Early in April 2019, farmers in the cotton-growing district of Akola saw state’s agriculture officers, Akola Zilla Parishad as well as representatives of agriculture universities and seed companies descending to their villages to talk about the pink bollworm (PBW). Ganesh Nanote, a cotton grower from the village of Nimbhara in Akola’s Barshitakli taluka, was present for one such programme where officers talked about how cotton growers should tweak their practices to the save their crop from PBW infestation.
“They spoke about the need for integrated pest management. The main component of which was to change our normal sowing time from the third week of May to the second week of June — that is, only after the monsoon rains pick up,” said this farmer who grows cotton over 20 acres of his holding.
Muralidhar Ingle, the agriculture development officer of Akola Zilla Parishad, pointed out that their office, in collaboration with the other departments and universities, also raised awareness about usage of pheromone traps, lures (contraption with female pheromones to trap male moths) etc.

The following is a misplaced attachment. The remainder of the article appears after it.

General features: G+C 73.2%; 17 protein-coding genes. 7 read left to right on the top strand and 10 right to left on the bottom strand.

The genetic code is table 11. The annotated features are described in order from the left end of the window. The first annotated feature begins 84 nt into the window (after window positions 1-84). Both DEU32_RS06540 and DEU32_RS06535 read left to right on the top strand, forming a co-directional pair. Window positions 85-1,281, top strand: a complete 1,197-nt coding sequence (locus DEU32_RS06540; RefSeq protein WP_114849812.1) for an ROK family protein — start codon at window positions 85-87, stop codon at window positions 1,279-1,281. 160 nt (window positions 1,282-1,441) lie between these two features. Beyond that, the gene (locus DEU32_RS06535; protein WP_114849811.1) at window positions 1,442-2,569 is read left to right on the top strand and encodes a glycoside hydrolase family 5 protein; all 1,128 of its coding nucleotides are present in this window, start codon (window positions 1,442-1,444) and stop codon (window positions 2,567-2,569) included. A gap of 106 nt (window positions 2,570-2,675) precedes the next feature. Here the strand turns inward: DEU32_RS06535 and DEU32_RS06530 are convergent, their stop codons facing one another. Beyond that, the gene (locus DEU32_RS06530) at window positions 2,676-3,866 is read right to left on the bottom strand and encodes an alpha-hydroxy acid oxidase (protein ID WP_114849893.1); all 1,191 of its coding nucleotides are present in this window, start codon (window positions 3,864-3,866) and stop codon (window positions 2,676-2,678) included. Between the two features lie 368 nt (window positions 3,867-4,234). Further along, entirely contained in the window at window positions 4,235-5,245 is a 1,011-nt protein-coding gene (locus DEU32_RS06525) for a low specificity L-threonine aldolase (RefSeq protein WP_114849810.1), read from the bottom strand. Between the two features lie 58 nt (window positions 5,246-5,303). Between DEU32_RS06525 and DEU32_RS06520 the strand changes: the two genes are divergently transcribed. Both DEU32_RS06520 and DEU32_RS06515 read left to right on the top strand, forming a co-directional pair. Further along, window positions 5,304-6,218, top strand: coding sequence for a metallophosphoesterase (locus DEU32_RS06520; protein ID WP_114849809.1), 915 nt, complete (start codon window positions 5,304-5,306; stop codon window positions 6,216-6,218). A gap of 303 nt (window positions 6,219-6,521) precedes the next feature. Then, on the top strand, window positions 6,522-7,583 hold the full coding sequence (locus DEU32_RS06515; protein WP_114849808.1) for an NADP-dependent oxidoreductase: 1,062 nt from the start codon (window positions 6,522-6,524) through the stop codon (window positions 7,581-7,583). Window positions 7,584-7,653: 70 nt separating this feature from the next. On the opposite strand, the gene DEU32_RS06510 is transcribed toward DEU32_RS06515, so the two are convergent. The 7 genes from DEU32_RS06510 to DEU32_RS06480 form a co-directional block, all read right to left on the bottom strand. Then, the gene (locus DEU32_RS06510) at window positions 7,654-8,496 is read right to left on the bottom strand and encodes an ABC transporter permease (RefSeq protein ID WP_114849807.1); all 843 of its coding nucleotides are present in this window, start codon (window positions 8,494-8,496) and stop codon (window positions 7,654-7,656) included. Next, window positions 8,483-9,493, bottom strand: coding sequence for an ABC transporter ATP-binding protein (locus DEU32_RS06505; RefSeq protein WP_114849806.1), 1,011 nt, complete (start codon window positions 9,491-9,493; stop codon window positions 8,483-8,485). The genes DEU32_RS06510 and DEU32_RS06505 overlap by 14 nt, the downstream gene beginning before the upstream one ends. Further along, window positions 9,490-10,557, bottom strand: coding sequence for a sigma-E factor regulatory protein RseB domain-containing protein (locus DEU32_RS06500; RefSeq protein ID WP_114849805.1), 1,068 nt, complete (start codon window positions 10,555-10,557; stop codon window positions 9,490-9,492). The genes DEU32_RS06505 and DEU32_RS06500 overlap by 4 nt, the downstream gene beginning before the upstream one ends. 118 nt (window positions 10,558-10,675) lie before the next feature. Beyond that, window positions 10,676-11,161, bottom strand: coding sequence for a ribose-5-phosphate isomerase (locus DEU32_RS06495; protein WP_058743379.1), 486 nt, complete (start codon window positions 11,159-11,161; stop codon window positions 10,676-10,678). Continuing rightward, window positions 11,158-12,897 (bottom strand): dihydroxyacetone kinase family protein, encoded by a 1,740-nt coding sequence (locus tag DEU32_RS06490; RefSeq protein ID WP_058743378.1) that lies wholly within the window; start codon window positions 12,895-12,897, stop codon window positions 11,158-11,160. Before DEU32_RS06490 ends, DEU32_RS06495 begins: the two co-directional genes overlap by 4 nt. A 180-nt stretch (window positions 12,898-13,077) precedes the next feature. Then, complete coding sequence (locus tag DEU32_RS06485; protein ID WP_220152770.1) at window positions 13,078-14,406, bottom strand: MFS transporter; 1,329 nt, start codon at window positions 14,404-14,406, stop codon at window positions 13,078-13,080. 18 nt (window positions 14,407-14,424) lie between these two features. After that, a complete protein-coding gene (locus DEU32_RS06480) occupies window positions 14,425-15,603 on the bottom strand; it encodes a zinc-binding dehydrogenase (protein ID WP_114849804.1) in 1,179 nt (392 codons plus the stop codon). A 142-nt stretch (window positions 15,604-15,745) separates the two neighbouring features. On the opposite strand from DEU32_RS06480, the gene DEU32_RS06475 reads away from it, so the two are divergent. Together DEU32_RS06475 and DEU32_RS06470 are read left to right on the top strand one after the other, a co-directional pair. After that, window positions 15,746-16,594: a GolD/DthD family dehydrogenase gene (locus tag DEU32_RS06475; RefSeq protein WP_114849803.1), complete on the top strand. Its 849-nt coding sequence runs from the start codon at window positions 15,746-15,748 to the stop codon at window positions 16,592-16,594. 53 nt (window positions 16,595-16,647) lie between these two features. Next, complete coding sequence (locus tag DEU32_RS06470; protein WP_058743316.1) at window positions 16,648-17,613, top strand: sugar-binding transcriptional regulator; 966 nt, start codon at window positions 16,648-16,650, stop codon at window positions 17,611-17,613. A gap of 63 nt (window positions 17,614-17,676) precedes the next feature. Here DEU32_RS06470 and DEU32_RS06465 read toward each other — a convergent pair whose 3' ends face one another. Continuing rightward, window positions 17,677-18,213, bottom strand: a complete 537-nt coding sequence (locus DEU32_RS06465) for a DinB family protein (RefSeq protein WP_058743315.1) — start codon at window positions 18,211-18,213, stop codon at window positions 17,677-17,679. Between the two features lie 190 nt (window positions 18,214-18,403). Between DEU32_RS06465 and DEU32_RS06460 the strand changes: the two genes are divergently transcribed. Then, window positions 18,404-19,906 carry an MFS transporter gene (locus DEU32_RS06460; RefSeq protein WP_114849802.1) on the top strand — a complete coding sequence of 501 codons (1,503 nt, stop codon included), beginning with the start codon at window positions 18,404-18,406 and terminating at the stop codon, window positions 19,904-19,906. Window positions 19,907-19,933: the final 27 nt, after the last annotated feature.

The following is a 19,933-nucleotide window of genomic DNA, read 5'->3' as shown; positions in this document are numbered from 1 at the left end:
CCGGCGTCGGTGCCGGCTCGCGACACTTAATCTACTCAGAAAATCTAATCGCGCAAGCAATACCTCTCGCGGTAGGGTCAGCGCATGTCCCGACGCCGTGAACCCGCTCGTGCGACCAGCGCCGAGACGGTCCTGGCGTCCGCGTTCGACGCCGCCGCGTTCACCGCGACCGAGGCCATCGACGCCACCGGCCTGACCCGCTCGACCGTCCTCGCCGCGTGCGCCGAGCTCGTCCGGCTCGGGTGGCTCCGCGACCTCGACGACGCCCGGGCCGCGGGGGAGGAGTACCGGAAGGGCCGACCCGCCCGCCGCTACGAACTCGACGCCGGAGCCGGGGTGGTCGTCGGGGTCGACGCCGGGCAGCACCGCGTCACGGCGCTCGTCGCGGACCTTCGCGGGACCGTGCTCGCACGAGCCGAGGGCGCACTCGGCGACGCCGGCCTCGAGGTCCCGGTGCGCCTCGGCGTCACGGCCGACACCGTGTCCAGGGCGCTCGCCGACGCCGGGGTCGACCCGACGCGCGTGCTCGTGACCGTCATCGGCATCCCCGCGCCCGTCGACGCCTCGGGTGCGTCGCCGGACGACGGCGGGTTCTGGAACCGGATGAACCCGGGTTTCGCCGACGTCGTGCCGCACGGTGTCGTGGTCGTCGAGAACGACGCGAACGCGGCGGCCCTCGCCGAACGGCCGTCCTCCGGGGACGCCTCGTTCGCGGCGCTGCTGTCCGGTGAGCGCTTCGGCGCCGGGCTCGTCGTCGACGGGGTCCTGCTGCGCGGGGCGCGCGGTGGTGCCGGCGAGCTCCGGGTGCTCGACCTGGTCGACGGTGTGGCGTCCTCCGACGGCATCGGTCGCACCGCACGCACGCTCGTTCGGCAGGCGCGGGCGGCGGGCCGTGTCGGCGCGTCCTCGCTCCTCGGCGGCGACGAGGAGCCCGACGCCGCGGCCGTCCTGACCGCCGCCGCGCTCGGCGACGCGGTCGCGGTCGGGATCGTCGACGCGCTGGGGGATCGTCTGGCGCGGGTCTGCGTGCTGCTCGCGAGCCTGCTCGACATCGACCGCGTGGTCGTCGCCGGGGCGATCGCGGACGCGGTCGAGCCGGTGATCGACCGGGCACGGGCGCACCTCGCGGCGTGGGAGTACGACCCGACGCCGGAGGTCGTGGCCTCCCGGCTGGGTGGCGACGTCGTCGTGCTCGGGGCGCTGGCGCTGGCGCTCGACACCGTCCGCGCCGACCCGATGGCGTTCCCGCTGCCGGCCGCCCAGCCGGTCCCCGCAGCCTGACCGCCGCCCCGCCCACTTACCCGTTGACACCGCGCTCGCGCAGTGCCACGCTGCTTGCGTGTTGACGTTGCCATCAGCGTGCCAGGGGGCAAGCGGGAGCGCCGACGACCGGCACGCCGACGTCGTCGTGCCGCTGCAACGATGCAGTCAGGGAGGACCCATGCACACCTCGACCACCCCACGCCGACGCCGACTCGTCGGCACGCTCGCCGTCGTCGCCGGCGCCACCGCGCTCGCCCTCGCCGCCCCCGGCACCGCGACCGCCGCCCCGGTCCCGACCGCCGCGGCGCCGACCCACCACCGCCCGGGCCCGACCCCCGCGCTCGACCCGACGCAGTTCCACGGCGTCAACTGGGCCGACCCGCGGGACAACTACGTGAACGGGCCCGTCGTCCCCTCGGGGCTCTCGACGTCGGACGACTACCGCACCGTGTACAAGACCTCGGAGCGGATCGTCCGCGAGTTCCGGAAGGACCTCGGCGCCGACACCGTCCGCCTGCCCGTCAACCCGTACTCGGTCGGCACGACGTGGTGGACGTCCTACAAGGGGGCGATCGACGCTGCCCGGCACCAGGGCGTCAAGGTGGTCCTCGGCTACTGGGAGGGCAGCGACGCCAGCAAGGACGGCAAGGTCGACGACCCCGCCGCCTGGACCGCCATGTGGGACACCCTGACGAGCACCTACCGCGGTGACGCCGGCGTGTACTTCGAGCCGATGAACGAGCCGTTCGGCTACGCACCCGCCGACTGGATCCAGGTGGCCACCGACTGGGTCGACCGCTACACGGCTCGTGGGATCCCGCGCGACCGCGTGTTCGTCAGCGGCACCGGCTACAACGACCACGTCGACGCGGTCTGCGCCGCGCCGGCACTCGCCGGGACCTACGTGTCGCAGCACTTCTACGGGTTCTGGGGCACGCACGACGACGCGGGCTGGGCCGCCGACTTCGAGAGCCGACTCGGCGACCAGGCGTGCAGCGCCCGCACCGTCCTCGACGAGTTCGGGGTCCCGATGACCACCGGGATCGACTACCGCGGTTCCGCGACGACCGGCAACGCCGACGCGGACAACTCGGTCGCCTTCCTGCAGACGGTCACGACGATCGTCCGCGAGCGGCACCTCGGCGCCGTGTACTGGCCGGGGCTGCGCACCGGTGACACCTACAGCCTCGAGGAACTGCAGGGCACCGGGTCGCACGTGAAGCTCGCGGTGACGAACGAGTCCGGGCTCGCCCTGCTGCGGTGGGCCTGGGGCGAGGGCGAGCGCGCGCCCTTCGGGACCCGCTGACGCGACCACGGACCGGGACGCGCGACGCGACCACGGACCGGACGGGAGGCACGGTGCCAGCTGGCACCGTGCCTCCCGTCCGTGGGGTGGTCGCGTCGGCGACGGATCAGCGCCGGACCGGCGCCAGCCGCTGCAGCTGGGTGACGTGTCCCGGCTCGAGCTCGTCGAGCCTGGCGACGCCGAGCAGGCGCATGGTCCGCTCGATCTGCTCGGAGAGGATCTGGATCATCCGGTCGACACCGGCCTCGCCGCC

In 2017-18, PBW infestation had led to high losses for farmers. “Since then we have virtually waged a war against this pest, arming our farmers with the necessary information to control this pest,” said Ingle. The results have been “satisfying” — there have been hardly any significant episode of infestation.
Narayan Shisode, Director of Agriculture (extension and training) in Maharashtra, said that between 2017 and 2019, of the 3,924 villages under observation, 1,957 villages had reported infestation above the economic threshold limit (a measure of pest population per acre beyond which active pest control measures need to be taken to prevent economic losses). However, till November this year, just 100 villages have reported infestation above the economic threshold limit.
Shisode mentioned that their outreach saw the department undertaking a major awareness drive with information chariots, posters, pamphlets etc being distributed at the villages to educate the farmers. The literature made a strong case in favour of integrated pest management.